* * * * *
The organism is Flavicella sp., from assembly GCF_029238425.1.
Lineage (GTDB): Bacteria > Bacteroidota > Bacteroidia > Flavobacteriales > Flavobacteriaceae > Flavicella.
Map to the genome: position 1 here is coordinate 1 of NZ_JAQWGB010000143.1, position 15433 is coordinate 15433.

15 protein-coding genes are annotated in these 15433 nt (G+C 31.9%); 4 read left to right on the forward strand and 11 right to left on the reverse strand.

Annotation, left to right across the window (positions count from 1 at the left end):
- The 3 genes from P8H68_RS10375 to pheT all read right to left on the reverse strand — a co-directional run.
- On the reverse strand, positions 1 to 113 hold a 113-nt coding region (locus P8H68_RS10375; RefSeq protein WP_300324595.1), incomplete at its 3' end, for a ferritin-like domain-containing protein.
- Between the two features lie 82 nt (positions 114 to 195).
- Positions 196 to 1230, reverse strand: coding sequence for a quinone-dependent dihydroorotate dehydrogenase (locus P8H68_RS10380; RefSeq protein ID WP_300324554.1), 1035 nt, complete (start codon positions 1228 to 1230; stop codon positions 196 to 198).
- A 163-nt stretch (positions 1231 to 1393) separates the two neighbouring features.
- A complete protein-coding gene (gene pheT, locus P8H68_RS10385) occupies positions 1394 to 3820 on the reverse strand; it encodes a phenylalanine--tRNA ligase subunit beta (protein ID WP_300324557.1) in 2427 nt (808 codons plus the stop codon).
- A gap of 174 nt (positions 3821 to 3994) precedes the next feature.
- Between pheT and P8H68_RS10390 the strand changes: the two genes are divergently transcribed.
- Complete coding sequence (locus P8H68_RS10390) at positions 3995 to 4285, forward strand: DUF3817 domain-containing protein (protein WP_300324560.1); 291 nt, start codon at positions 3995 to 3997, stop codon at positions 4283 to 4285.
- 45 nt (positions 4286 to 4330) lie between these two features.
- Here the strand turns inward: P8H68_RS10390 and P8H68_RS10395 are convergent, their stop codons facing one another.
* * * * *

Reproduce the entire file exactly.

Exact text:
The organism is Flavicella sp., from assembly GCF_029238425.1.
Lineage (GTDB): Bacteria > Bacteroidota > Bacteroidia > Flavobacteriales > Flavobacteriaceae > Flavicella.
Map to the genome: position 1 here is coordinate 1 of NZ_JAQWGB010000143.1, position 15433 is coordinate 15433.

15 protein-coding genes are annotated in these 15433 nt (G+C 31.9%); 4 read left to right on the forward strand and 11 right to left on the reverse strand.

Annotation, left to right across the window (positions count from 1 at the left end):
- The 3 genes from P8H68_RS10375 to pheT all read right to left on the reverse strand — a co-directional run.
- On the reverse strand, positions 1 to 113 hold a 113-nt coding region (locus P8H68_RS10375; RefSeq protein WP_300324595.1), incomplete at its 3' end, for a ferritin-like domain-containing protein.
- Between the two features lie 82 nt (positions 114 to 195).
- Positions 196 to 1230, reverse strand: coding sequence for a quinone-dependent dihydroorotate dehydrogenase (locus P8H68_RS10380; RefSeq protein ID WP_300324554.1), 1035 nt, complete (start codon positions 1228 to 1230; stop codon positions 196 to 198).
- A 163-nt stretch (positions 1231 to 1393) separates the two neighbouring features.
- A complete protein-coding gene (gene pheT, locus P8H68_RS10385) occupies positions 1394 to 3820 on the reverse strand; it encodes a phenylalanine--tRNA ligase subunit beta (protein ID WP_300324557.1) in 2427 nt (808 codons plus the stop codon).
- A gap of 174 nt (positions 3821 to 3994) precedes the next feature.
- Between pheT and P8H68_RS10390 the strand changes: the two genes are divergently transcribed.
- Complete coding sequence (locus P8H68_RS10390) at positions 3995 to 4285, forward strand: DUF3817 domain-containing protein (protein WP_300324560.1); 291 nt, start codon at positions 3995 to 3997, stop codon at positions 4283 to 4285.
- 45 nt (positions 4286 to 4330) lie between these two features.
- Here the strand turns inward: P8H68_RS10390 and P8H68_RS10395 are convergent, their stop codons facing one another.